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Mayor Proclaims Burgin A Disaster

Robert Moore

Herald Staff

Severe flooding has killed  at least three people in Kentucky this past weekend. Nowhere in Mercer County has been harder hit than Burgin, where a large part of the city remains submerged by storm water.

On Monday, Mayor George Hensley signed an order proclaiming the city a disaster area. Hensley said  flooding has damaged houses and forced people to flee their property. Flooding was so bad along Water Street that the Little Zion Baptist Church was unable to hold services Sunday, he said.

There are currently two pumps working around the clock trying to lower the water level around the sinkhole on Water Street, Hensley said.

“The water is starting to recede a little bit, but not enough,” Hensley said, referring to forecasts for more rain this week. “I just hate to see it come.”

The proclamation will allow the city to get a larger pump from the state government in order to lower the water level around the Burgin sinkhole before another rain storm begins on Wednesday.

Hensley said the flooding over the past few weeks is the worst he’s seen in the 46 years he’s worked with the city.

“It’s as bad as I’ve ever seen it,” he said.

Alvin White, a Burgin native who’s lived on Maple Street since 1999, says he’s seen worse.

The first year he moved into his home the water reached the third step on his front porch, White said.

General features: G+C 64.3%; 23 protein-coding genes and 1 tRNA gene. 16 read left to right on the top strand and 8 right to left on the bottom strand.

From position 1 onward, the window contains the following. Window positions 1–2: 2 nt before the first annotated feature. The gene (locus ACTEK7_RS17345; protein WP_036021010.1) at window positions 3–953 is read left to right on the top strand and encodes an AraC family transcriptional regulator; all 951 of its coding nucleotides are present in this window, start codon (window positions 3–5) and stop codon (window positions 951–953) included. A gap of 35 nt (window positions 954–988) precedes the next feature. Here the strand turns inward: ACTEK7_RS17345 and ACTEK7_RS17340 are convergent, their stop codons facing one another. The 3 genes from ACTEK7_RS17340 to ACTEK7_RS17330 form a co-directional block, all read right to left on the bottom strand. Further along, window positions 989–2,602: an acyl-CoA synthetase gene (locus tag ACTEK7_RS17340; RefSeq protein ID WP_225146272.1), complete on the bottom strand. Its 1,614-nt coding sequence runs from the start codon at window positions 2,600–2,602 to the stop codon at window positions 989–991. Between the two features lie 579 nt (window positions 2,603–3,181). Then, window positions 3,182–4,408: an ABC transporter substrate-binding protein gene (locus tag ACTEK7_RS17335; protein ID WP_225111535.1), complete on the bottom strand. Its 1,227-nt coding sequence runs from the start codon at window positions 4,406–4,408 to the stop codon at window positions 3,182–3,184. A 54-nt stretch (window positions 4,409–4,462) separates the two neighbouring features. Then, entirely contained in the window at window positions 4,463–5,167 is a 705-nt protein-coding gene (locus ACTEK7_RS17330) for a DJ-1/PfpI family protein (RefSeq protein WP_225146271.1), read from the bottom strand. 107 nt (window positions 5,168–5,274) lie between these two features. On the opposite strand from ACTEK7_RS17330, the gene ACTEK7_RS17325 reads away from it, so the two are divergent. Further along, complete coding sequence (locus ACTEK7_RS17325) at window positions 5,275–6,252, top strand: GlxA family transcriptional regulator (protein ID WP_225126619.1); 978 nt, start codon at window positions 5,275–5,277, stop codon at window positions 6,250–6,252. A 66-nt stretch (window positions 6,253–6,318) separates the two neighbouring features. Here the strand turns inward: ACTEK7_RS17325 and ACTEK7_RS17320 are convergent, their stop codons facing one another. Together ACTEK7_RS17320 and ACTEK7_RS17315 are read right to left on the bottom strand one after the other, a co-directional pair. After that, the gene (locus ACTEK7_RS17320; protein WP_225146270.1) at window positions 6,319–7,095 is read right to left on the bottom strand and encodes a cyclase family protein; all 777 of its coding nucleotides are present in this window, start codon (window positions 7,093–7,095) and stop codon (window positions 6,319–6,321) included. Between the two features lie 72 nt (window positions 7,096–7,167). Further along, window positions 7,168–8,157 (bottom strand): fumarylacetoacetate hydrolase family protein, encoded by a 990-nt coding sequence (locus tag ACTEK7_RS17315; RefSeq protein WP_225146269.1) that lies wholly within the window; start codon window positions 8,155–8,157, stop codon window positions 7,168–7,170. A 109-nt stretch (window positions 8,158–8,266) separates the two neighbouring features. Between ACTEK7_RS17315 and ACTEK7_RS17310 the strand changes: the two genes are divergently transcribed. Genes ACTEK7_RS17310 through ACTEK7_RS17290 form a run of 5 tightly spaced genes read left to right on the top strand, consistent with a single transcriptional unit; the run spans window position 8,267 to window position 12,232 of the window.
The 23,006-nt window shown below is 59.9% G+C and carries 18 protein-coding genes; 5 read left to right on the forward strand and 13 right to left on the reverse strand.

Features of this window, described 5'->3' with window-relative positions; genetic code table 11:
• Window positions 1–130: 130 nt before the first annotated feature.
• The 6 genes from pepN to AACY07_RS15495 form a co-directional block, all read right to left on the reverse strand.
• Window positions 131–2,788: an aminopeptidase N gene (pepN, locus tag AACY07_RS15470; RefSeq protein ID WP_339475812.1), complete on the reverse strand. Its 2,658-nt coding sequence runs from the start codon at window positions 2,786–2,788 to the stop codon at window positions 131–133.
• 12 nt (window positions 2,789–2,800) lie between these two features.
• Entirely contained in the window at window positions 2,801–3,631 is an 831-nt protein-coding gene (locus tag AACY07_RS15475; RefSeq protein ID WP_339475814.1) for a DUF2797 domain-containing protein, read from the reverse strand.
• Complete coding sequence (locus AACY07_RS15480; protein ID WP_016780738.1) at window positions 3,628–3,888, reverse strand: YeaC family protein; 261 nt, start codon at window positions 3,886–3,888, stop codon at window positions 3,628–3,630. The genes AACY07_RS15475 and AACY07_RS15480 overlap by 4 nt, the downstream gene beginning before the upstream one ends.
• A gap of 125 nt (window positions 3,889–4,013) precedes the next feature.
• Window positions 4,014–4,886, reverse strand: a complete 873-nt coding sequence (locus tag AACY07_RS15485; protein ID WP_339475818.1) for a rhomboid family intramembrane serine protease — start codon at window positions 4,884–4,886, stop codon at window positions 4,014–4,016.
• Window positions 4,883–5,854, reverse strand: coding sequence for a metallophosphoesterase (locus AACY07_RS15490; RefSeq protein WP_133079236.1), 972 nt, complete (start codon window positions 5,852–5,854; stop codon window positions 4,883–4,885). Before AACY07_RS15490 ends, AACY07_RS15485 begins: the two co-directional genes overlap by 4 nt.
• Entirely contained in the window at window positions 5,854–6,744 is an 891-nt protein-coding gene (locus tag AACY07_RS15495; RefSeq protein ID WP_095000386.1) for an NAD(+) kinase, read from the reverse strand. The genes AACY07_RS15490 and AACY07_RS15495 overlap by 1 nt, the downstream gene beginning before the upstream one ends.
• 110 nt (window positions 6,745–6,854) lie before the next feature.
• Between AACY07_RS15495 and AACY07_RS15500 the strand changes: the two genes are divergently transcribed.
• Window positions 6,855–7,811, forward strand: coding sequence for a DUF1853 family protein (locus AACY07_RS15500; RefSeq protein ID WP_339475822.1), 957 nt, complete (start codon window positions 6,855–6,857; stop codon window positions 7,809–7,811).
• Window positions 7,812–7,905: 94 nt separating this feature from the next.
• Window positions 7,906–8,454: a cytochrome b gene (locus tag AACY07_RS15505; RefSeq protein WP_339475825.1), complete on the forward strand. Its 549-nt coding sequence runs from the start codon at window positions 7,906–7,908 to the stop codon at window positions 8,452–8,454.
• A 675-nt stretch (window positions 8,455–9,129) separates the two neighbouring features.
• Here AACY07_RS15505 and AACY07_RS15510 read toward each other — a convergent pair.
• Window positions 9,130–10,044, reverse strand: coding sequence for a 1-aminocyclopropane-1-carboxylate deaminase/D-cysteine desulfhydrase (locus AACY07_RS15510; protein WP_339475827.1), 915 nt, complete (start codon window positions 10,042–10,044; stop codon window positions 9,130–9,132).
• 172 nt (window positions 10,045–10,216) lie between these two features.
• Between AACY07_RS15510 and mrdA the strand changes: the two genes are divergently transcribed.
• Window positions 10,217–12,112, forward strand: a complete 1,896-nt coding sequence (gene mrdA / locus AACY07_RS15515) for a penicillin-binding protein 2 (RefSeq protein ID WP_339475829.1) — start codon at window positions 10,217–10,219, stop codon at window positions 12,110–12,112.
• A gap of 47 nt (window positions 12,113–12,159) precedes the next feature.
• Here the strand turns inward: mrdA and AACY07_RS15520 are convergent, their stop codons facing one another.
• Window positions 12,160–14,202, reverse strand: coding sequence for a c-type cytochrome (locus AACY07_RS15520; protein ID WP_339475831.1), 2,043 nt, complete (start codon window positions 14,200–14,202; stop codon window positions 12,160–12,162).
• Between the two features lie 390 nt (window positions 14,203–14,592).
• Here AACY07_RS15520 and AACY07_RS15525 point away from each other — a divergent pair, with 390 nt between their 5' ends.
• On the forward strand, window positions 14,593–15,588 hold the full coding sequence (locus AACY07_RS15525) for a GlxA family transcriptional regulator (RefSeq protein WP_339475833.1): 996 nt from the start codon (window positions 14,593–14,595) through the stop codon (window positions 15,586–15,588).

However, previous floods receded much faster, he said.

“Every time we get a heavy rain, this happens lately,” White said. “It hadn’t been flooding for a while until they put the sewer system in.”

He blames blasting done by contractors while installing the sewer. White and other citizens in Burgin believe the blasting blocked the sinkhole, although some say the problem began even before sewer construction.

“I hope they can do something about it,” White said. “Hopefully they can clean the sinkhole out.”

Mayor Hensley has joined a committee, along with James Dunn and Mike Sanford of the Mercer County Sanitation District. They recently met with a geologist about the issue.

Fixing the sinkhole, if that’s even possible, will be only half the battle. The Bluegrass region has received 8.68 inches of rain this month, six inches more than usual for February, according to the National Weather Service.

This weekend, the Commonwealth was struck hard by a huge weather system that stretched from Texas to Canada, causing flooding along the Ohio River, including Cincinnati, where the river was 8 feet above flood stage Sunday.

Parts of Interstate 64 in Louisville were closed Sunday due to high water, according to media reports.

Kentucky has been inundated with rain since Feb. 9, with more being predicted for this week.

Gov. Matt Bevin declared a statewide emergency last Friday. Mercer County Emergency Management Director Glenn Phillips said the governor’s proclamation allows state and local governments to rent or loan equipment to deal with storm damage. Phillips said the governor will make a secondary declaration within the next two weeks that will allow homeowners to file claims for damages.

Phillips said the governor has not issued the secondary proclamation yet, but he expects it within a few days.

To learn more, check out this week’s issue of

This is one of two pumps currently moving water away from the Water Street sinkhole. City officials hope to get another pump from the state before rain begins again this week.

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